I was formulating a response and then saw your edit. I’m in the same camp as you sort of, our parents live a long way away (apart from my Mum), and I stay at home to look after our son. We manage on the one income and have a fairly easy life. I love the fact that my parents go off and do what they want. I said sort of before because my Mum who is 30 minutes away would love to look after my son but I won’t let her. She has a busy social life and works amongst this so is always here there and everywhere, her health isn’t the best for all the running around she does. I just worry something would happen to her while looking after my son that I might as well just look after him myself!!! Sorry for the long comment, and a bit wittery!! #sharethebloglove

    • 14
      Lucy At Home

      Not a wittery comment at all – I love getting detailed responses! I can see that grandparents wanting to help out when it isn’t very convenient could be quite an awkward problem to have, but well done you for doing what you feel is right for your son. Thank you for your comment. L

  8. 15
    In Conversation With - Lucy at Home - Over Heaven's Hill

    […] Grandparents: Stop the Free Daycare – this post definitely spoke to me. My parents are retired but consistently, and rightly so, say that they have reared their kids and are done. They help out whenever my sister or I are stuck but they are not there for consistent daycare. A is cared for by B’s aunt, which is pretty much the same thing and I often feel horrendous that we may be taking advantage of her. […]

  9. 16
    MayB Today

    I couldn’t agree more, controversial yes but we shouldn’t assume that our parents want to spend their retirement looking after our little darlings. After all parenting is the hardest job I have ever had, endless love gets me through. Love this post. Great stuff xx

    • 17
      Lucy At Home

      Exactly! I mean it’s fab if they want to help but it shouldn’t be assumed, and our parents shouldn’t feel guilty if they have other things that they want to do or if they have to limits on how much childcare they can offer. Thanks for commenting. L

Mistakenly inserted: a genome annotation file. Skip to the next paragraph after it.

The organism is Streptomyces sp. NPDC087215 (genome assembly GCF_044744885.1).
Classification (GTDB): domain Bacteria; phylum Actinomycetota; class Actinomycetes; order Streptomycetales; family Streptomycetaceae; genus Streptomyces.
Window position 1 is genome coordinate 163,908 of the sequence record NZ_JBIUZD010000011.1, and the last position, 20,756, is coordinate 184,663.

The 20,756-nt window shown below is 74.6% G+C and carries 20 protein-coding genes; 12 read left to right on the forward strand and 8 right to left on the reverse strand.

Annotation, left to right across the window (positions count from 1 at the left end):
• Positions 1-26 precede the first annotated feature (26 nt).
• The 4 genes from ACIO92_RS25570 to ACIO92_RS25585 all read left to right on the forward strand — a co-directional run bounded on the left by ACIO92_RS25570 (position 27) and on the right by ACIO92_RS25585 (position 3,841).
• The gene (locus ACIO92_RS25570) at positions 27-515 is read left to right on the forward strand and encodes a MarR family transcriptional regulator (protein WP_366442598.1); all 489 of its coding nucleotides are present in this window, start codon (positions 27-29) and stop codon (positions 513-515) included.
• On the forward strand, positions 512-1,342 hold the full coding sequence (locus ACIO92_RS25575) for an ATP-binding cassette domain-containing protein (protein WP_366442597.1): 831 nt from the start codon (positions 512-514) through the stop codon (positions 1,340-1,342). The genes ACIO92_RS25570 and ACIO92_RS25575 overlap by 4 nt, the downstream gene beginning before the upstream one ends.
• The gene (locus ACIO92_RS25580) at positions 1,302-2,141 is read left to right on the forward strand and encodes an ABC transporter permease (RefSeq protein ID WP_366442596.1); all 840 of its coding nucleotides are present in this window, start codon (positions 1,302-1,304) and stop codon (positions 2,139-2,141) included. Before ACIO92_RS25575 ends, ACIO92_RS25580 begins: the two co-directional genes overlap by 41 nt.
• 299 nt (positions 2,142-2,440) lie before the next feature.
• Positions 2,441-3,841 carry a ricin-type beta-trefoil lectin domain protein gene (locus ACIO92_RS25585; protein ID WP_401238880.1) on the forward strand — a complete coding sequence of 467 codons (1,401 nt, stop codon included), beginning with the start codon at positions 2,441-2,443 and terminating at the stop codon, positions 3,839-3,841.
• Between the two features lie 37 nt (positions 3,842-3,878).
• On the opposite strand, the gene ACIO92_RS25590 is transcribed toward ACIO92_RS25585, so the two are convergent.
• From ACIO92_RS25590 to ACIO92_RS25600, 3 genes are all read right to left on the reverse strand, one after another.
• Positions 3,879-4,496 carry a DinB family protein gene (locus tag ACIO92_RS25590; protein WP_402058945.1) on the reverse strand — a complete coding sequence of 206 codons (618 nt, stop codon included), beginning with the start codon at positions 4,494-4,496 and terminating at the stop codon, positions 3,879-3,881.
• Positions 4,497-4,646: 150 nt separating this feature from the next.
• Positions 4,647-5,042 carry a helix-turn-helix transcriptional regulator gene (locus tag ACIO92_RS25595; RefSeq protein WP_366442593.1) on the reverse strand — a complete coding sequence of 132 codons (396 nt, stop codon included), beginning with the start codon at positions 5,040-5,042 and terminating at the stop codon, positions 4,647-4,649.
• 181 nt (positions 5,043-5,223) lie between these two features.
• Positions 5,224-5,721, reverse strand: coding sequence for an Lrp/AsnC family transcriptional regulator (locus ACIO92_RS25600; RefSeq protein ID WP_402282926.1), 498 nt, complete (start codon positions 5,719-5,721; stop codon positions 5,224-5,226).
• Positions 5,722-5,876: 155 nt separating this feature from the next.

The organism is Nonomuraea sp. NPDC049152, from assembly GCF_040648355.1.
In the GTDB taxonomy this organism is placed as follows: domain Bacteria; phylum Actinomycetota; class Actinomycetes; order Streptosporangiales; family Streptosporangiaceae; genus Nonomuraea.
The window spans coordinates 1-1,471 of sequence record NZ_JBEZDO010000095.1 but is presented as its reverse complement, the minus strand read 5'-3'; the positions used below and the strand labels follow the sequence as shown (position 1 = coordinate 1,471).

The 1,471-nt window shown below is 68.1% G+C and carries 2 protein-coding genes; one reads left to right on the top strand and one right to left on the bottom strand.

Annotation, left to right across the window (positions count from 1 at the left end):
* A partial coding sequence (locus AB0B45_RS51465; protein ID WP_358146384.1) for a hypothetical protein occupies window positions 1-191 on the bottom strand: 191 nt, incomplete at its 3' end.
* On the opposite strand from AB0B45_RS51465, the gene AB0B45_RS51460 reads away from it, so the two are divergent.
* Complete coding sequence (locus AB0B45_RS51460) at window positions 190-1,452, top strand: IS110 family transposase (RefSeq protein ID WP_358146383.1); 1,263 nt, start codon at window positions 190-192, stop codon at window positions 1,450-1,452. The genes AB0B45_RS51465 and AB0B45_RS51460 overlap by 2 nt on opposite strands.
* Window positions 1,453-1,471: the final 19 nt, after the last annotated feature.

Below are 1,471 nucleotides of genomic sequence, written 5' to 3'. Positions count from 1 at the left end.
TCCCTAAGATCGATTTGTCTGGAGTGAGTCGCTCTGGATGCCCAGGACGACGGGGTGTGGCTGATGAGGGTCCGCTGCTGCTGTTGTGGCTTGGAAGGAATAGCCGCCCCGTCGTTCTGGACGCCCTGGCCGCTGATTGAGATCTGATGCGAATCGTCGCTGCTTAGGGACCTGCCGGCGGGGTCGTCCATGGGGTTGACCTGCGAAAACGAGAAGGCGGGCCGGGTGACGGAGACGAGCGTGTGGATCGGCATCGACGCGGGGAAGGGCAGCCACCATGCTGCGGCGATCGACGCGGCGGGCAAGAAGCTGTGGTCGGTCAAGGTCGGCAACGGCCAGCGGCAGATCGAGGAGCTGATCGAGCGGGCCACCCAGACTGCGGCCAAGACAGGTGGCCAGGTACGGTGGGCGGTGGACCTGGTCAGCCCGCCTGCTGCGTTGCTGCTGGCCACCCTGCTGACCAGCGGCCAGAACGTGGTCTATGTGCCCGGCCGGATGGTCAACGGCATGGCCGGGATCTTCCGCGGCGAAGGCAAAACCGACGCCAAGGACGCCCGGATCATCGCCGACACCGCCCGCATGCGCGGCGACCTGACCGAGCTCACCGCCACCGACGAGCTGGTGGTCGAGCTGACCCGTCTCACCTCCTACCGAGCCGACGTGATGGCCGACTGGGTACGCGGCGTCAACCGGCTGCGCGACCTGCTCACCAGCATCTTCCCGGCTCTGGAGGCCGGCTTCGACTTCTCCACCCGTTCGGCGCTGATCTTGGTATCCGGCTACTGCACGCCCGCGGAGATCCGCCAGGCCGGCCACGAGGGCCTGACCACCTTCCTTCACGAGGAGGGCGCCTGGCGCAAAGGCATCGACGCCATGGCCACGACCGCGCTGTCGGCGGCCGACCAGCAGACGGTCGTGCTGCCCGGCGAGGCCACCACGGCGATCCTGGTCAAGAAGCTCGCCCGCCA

10. 18

    Please don’t change your wording. I completely agree with you! This is the twilight years for many grandparents and after bringing you into the world, nurturing and nourishing every element of your life and helping you grow so you can become an independent young person with a family, it then is the parents time to take the reigns and do the same for their children. Yes, grandparents will help etc and that’s all brilliant, but they deserve and have earned time for themselves again. Great post! #bloggerclubuk

    • 19
      Lucy At Home

      Yeah that’s exactly what I was getting at. They’ve earned a break, really. And, as you say, they’ve looked after us ask that time so that we are capable of looking after our own children. Thank you for your comment. L

  11. 20

    I live far away from my family and truly resent the fact that fact. I know their help would be invaluable. My in laws however help out loads with our little ones. They don’t commit to set days per se and we rely on nursery for childcare for the eldest but I really couldn’t be without their help. They give me a few hours a week to myself to do things I can’t normally or for the OH and I to have a few hours out together. I know they enjoy it but also aren’t bound by the commitment of a set schedule – hopefully they have the best of both worlds… #bloggerclubuk